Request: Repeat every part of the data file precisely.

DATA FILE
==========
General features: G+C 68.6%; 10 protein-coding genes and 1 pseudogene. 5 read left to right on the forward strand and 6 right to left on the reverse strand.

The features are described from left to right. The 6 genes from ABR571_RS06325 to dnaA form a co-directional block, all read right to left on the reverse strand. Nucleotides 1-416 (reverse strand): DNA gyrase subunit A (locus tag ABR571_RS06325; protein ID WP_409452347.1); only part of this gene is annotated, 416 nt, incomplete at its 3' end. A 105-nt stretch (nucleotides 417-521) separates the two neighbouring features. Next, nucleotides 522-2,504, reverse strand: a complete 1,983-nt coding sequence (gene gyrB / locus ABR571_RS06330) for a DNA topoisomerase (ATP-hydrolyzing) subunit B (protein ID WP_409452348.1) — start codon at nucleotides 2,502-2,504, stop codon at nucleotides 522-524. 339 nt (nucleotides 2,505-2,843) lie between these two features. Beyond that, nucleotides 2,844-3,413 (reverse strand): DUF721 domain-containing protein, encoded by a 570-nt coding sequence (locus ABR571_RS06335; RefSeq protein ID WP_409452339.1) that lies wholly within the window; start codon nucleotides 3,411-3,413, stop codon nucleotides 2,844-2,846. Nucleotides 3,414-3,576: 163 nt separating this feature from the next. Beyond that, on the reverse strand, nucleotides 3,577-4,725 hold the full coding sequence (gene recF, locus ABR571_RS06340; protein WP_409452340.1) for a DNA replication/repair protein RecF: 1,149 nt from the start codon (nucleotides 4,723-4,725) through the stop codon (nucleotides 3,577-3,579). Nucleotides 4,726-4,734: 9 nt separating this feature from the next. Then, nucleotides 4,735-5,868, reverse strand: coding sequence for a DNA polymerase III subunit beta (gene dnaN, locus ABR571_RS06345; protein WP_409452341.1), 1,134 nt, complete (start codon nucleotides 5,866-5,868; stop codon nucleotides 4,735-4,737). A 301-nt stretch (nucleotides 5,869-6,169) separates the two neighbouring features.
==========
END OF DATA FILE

General features: G+C 68.6%; 10 protein-coding genes and 1 pseudogene. 5 read left to right on the forward strand and 6 right to left on the reverse strand.

The features are described from left to right. The 6 genes from ABR571_RS06325 to dnaA form a co-directional block, all read right to left on the reverse strand. Nucleotides 1-416 (reverse strand): DNA gyrase subunit A (locus tag ABR571_RS06325; protein ID WP_409452347.1); only part of this gene is annotated, 416 nt, incomplete at its 3' end. A 105-nt stretch (nucleotides 417-521) separates the two neighbouring features. Next, nucleotides 522-2,504, reverse strand: a complete 1,983-nt coding sequence (gene gyrB / locus ABR571_RS06330) for a DNA topoisomerase (ATP-hydrolyzing) subunit B (protein ID WP_409452348.1) — start codon at nucleotides 2,502-2,504, stop codon at nucleotides 522-524. 339 nt (nucleotides 2,505-2,843) lie between these two features. Beyond that, nucleotides 2,844-3,413 (reverse strand): DUF721 domain-containing protein, encoded by a 570-nt coding sequence (locus ABR571_RS06335; RefSeq protein ID WP_409452339.1) that lies wholly within the window; start codon nucleotides 3,411-3,413, stop codon nucleotides 2,844-2,846. Nucleotides 3,414-3,576: 163 nt separating this feature from the next. Beyond that, on the reverse strand, nucleotides 3,577-4,725 hold the full coding sequence (gene recF, locus ABR571_RS06340; protein WP_409452340.1) for a DNA replication/repair protein RecF: 1,149 nt from the start codon (nucleotides 4,723-4,725) through the stop codon (nucleotides 3,577-3,579). Nucleotides 4,726-4,734: 9 nt separating this feature from the next. Then, nucleotides 4,735-5,868, reverse strand: coding sequence for a DNA polymerase III subunit beta (gene dnaN, locus ABR571_RS06345; protein WP_409452341.1), 1,134 nt, complete (start codon nucleotides 5,866-5,868; stop codon nucleotides 4,735-4,737). A 301-nt stretch (nucleotides 5,869-6,169) separates the two neighbouring features.